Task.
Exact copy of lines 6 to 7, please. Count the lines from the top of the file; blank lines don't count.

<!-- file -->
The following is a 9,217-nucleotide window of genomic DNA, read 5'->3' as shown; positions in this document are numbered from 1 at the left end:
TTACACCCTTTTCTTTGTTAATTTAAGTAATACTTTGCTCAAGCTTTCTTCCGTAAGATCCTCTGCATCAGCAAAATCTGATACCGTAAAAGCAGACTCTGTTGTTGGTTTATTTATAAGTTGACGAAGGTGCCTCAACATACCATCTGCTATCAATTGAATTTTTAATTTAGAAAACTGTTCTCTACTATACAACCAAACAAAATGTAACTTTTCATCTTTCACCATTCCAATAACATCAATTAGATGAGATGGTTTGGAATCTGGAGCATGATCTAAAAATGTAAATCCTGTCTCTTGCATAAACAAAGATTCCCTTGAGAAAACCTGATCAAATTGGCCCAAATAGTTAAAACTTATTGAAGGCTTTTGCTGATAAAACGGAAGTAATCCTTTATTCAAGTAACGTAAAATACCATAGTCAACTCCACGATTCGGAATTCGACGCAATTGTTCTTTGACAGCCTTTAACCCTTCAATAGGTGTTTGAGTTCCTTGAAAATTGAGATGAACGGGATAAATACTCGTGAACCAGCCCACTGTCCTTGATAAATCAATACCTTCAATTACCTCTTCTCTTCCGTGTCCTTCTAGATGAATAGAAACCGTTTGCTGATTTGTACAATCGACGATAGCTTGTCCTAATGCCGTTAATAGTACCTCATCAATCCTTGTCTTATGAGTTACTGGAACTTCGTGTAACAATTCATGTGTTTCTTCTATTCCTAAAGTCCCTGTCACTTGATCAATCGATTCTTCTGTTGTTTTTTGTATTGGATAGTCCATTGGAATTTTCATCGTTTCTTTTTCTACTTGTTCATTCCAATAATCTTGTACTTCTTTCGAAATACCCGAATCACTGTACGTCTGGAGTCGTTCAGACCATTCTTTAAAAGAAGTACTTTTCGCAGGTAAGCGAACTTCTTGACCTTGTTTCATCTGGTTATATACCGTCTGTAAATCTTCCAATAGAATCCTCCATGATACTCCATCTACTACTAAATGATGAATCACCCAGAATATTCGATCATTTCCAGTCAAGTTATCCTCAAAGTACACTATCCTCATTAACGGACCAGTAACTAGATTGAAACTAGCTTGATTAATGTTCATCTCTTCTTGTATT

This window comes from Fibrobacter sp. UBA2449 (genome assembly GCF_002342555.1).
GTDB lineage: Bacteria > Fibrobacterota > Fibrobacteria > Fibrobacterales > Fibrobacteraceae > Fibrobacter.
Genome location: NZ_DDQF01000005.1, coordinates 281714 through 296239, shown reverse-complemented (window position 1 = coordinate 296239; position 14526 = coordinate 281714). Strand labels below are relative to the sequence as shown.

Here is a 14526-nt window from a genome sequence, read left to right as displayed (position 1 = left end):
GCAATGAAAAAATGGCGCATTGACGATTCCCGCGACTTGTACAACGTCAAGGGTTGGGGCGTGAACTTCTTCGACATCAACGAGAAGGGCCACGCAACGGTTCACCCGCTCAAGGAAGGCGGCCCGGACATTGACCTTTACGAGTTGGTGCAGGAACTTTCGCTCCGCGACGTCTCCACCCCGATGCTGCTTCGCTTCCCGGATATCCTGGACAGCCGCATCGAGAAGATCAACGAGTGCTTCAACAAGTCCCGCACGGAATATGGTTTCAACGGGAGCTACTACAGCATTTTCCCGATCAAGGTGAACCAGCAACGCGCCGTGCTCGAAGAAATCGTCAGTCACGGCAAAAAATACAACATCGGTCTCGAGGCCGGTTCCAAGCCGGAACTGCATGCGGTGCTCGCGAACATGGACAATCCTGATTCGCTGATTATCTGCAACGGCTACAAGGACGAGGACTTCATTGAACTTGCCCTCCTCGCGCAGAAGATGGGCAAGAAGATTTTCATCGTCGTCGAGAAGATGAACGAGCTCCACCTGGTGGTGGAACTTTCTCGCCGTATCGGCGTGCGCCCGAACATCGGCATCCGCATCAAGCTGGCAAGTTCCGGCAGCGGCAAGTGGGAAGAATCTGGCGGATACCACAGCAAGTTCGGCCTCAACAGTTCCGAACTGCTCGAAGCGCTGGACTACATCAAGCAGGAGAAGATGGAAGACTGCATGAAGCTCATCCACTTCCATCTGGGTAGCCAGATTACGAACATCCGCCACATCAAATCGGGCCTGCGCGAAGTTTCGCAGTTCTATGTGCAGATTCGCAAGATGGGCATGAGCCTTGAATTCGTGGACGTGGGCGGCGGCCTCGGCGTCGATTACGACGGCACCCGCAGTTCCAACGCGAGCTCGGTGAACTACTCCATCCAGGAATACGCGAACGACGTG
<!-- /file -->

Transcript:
Here is a 14526-nt window from a genome sequence, read left to right as displayed (position 1 = left end):
GCAATGAAAAAATGGCGCATTGACGATTCCCGCGACTTGTACAACGTCAAGGGTTGGGGCGTGAACTTCTTCGACATCAACGAGAAGGGCCACGCAACGGTTCACCCGCTCAAGGAAGGCGGCCCGGACATTGACCTTTACGAGTTGGTGCAGGAACTTTCGCTCCGCGACGTCTCCACCCCGATGCTGCTTCGCTTCCCGGATATCCTGGACAGCCGCATCGAGAAGATCAACGAGTGCTTCAACAAGTCCCGCACGGAATATGGTTTCAACGGGAGCTACTACAGCATTTTCCCGATCAAGGTGAACCAGCAACGCGCCGTGCTCGAAGAAATCGTCAGTCACGGCAAAAAATACAACATCGGTCTCGAGGCCGGTTCCAAGCCGGAACTGCATGCGGTGCTCGCGAACATGGACAATCCTGATTCGCTGATTATCTGCAACGGCTACAAGGACGAGGACTTCATTGAACTTGCCCTCCTCGCGCAGAAGATGGGCAAGAAGATTTTCATCGTCGTCGAGAAGATGAACGAGCTCCACCTGGTGGTGGAACTTTCTCGCCGTATCGGCGTGCGCCCGAACATCGGCATCCGCATCAAGCTGGCAAGTTCCGGCAGCGGCAAGTGGGAAGAATCTGGCGGATACCACAGCAAGTTCGGCCTCAACAGTTCCGAACTGCTCGAAGCGCTGGACTACATCAAGCAGGAGAAGATGGAAGACTGCATGAAGCTCATCCACTTCCATCTGGGTAGCCAGATTACGAACATCCGCCACATCAAATCGGGCCTGCGCGAAGTTTCGCAGTTCTATGTGCAGATTCGCAAGATGGGCATGAGCCTTGAATTCGTGGACGTGGGCGGCGGCCTCGGCGTCGATTACGACGGCACCCGCAGTTCCAACGCGAGCTCGGTGAACTACTCCATCCAGGAATACGCGAACGACGTG